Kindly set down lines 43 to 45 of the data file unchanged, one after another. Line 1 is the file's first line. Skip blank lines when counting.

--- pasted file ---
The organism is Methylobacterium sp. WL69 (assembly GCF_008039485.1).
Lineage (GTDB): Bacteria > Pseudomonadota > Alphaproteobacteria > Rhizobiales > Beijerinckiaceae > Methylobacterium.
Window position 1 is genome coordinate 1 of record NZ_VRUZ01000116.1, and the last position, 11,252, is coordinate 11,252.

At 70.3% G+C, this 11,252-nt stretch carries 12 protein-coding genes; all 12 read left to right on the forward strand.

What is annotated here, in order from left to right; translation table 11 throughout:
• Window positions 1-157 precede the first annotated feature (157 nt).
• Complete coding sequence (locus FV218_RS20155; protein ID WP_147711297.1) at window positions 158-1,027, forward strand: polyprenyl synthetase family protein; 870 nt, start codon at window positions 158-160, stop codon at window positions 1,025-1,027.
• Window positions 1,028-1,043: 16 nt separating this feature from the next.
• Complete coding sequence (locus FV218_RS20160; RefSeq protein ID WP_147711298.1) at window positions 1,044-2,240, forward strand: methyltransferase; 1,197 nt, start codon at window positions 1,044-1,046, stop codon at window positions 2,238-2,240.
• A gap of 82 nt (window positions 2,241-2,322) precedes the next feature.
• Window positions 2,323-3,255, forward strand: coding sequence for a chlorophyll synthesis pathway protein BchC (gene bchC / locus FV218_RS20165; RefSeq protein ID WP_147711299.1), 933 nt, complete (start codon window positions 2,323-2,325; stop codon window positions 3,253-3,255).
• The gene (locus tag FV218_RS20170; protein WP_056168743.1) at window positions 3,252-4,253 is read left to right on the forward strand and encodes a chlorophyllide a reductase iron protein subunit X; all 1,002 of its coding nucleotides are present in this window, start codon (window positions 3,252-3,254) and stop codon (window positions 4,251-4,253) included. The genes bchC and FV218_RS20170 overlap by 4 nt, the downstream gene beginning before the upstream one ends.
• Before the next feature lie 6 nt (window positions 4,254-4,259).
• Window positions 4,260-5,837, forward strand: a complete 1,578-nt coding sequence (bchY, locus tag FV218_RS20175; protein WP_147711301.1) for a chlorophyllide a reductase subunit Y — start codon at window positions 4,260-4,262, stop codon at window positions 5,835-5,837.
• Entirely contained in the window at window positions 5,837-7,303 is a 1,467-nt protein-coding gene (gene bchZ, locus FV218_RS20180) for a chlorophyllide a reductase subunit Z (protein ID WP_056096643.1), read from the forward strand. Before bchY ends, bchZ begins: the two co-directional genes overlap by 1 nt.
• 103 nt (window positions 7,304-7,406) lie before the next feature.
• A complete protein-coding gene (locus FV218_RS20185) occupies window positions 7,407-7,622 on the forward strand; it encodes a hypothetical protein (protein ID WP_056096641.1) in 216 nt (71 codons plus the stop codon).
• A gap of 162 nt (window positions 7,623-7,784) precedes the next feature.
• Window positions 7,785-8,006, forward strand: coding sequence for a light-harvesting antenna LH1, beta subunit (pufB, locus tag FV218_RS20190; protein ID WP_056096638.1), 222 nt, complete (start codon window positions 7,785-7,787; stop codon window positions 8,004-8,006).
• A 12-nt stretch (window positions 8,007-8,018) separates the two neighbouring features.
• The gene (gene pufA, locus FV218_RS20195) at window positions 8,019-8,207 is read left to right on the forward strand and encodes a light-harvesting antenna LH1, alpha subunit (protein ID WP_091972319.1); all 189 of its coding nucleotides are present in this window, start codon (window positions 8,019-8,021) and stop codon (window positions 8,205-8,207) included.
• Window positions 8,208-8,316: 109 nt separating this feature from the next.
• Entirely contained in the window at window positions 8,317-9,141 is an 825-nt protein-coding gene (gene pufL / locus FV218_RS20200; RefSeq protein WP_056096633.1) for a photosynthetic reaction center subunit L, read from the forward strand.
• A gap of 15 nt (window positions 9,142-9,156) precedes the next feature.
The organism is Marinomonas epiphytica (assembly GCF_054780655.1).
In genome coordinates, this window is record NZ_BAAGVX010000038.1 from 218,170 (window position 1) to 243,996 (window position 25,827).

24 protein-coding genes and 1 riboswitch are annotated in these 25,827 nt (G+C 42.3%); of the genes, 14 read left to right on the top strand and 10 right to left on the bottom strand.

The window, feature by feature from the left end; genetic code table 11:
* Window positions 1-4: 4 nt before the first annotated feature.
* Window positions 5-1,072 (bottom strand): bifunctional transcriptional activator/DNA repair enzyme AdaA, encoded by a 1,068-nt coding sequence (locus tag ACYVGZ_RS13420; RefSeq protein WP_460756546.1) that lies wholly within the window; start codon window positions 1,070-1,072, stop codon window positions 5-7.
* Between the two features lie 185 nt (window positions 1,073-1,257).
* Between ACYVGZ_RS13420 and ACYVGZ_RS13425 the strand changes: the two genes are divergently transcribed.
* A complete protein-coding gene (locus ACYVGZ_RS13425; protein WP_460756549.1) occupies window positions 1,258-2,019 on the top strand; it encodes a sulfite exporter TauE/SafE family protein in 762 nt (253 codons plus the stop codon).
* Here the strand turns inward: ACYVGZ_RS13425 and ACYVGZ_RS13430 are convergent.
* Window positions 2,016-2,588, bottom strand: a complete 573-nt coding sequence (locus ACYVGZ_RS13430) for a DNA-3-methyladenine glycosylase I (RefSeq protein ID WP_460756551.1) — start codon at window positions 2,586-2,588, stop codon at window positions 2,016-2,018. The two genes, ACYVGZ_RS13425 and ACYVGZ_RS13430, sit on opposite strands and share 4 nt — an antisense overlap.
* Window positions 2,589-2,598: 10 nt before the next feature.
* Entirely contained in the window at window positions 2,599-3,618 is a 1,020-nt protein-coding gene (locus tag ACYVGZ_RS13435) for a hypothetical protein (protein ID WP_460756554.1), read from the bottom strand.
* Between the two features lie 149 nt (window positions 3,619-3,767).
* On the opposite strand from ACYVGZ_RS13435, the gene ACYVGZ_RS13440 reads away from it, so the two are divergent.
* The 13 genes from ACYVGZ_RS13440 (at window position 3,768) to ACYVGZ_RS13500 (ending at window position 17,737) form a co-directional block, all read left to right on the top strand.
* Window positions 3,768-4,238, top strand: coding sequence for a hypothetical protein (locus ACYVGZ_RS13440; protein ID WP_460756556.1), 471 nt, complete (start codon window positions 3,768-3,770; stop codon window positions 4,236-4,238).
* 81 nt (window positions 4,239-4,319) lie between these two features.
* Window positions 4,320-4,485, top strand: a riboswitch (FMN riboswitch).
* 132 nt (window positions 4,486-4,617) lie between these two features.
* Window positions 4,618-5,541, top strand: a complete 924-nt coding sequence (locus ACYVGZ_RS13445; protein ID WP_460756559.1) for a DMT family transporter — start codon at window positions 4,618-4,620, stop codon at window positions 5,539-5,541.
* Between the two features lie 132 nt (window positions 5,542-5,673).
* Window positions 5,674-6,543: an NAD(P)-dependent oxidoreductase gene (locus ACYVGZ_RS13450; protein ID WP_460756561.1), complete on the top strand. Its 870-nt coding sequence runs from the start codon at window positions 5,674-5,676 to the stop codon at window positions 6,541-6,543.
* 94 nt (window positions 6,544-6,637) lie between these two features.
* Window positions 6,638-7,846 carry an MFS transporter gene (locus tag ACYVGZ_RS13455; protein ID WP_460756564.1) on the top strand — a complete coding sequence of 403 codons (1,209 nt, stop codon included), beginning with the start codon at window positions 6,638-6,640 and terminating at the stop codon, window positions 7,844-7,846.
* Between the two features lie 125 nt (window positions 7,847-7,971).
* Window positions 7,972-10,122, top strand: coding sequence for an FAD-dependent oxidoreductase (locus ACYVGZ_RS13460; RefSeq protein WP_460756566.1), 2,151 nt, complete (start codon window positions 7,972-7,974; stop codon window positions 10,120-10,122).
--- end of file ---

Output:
* Window positions 4,320-4,485, top strand: a riboswitch (FMN riboswitch).
* 132 nt (window positions 4,486-4,617) lie between these two features.
* Window positions 4,618-5,541, top strand: a complete 924-nt coding sequence (locus ACYVGZ_RS13445; protein ID WP_460756559.1) for a DMT family transporter — start codon at window positions 4,618-4,620, stop codon at window positions 5,539-5,541.